Consequences of Bed Sores

Developing bed sores can have serious consequences. On a surface level these sores are painful and uncomfortable. They can cause a patient to have to live in constant discomfort and with pain that is hard to manage. Pressure sores that go untreated can become severe, damaging tissue down to muscle and bone. They can also lead to very serious infections that ultimately may cause joint or bone infections and even sepsis in rare cases, which can be fatal.

Other possible complications of bed sores include cancer and cellulitis. Ulcers that take a long time to heal, or never heal as is possible with bed sores, are called Marjolin’s ulcers. These can develop into squamous cell carcinoma, a type of cancer. Ulcers can also cause an infection called cellulitis, which affects skin and other soft connective tissues.

Bed Sores and Negligence

Bed sores are painful, uncomfortable, and when severe can lead to serious health consequences and can be very difficult to heal. In some cases the sores may never heal fully. All this is preventable with proper care for patients who lack mobility, such as those in nursing homes. Prevention requires moving regularly and shifting position, using special cushions that relieve pressure, and changing the elevation of hospital beds. Keeping skin dry and clean, inspecting vulnerable spots regularly, and protecting skin from friction by using talcum powder can also help prevent sores.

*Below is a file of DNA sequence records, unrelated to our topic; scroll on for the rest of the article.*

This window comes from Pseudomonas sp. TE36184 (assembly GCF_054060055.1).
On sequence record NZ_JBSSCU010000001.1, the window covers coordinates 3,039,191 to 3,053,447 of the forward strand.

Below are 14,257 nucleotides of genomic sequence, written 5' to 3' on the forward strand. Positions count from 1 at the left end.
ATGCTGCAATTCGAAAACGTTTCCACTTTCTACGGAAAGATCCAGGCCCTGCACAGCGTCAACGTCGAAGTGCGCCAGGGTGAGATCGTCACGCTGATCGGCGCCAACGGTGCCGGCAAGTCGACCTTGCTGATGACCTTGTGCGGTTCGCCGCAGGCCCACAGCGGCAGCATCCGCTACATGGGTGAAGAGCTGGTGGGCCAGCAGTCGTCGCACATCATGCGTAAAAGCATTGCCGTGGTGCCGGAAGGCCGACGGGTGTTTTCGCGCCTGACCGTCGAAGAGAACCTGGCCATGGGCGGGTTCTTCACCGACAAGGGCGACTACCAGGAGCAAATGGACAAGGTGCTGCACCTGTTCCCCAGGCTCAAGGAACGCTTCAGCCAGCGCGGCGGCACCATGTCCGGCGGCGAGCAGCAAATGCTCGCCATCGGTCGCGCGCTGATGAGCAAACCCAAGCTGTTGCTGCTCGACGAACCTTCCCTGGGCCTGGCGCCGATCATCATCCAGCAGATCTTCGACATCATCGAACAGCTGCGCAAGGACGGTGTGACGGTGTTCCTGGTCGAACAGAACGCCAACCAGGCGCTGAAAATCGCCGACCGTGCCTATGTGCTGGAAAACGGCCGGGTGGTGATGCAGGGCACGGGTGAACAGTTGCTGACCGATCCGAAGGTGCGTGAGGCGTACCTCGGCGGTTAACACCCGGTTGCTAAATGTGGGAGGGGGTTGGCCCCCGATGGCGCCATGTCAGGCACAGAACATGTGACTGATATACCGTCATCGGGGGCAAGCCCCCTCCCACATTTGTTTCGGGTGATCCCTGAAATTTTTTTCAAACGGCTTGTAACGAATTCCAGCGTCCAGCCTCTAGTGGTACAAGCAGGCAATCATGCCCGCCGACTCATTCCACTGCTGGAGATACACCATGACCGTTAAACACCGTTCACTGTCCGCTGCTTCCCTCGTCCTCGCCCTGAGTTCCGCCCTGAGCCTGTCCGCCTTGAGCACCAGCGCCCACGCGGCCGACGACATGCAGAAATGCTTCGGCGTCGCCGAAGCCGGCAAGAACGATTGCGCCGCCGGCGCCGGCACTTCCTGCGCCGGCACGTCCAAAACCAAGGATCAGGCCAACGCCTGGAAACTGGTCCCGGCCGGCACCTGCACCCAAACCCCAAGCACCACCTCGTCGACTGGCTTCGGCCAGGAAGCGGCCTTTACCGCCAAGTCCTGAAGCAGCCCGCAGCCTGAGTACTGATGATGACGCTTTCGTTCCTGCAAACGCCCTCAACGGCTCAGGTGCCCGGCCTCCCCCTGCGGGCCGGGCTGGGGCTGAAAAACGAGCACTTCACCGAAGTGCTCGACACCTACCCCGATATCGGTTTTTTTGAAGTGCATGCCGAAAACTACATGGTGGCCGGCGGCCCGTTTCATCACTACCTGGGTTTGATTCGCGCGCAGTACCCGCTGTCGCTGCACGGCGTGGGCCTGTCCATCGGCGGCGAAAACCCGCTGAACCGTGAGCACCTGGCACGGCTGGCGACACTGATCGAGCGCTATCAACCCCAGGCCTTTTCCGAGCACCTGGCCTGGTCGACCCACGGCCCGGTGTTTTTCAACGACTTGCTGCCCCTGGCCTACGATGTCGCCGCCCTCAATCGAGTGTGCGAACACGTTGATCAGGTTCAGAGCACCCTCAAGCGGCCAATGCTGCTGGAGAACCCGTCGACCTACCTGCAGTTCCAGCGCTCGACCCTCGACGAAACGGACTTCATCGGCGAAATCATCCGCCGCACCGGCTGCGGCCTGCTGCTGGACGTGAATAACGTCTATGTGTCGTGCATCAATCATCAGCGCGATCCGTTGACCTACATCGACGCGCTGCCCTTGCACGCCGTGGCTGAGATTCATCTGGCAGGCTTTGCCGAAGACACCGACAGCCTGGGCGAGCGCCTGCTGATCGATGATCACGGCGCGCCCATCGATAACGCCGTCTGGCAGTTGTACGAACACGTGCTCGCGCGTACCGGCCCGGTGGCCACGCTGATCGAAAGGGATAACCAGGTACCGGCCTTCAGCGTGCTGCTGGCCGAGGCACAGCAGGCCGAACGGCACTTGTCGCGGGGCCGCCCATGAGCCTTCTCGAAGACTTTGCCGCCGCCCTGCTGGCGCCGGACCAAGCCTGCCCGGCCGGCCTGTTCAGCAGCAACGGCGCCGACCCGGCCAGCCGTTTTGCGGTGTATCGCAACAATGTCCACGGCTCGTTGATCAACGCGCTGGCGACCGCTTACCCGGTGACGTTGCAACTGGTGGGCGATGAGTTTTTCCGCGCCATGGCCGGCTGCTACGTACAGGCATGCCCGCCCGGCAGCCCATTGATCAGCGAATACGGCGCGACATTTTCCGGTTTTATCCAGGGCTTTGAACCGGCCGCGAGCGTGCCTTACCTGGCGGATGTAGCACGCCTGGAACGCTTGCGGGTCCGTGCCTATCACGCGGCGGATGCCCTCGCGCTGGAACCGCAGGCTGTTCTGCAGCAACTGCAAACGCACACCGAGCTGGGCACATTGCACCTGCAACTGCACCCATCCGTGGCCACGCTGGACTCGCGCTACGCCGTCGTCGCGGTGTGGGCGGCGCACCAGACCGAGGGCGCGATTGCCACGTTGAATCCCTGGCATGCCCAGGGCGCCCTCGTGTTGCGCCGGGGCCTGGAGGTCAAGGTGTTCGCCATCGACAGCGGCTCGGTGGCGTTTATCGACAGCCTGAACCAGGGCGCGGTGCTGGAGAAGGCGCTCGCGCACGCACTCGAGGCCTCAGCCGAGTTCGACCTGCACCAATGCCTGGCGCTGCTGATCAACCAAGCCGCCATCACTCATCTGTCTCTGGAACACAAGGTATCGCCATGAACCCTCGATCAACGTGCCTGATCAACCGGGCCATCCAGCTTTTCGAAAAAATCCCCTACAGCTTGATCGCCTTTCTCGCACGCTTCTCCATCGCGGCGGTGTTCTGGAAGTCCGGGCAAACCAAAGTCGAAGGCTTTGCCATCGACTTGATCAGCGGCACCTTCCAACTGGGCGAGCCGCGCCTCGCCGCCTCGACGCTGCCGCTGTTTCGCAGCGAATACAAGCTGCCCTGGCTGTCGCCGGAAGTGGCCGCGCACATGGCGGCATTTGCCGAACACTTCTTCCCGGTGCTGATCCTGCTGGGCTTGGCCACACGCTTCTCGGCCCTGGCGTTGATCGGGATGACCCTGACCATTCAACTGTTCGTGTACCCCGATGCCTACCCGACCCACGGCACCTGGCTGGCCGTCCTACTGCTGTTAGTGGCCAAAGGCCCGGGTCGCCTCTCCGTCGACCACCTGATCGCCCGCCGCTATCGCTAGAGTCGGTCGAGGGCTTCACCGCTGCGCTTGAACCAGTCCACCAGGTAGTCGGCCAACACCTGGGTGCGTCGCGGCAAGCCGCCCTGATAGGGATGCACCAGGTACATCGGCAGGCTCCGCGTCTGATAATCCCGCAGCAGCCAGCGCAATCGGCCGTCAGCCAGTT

Prevention requires a lot of attention from caregivers, and when residents or patients in nursing homes don’t get this attention, they can suffer from bed sores. The presence of bed sores may constitute negligence if it can be proven that caregivers neglected a patient, and that other caregivers in the same situation would have done something differently to prevent the formation of the sores or to heal the sores early in their progression. In some cases bed sores may result from willful neglect and could be considered abuse, a criminal act. In most cases, though, these sores result from neglect and may be proven to be medical malpractice or negligent care.

Examples of Neglect that Lead to Bed Sores

Bed sores are preventable, which means that inaction on the part of caregivers is often the cause of these painful sores. There are several ways in which this can happen, including:

  • Failing to shift patient position on a regular schedule or frequently enough.
  • Not providing pressure relief devices.
  • Failing to change diapers and incontinence pads.
  • Failing to keep patients clean and dry.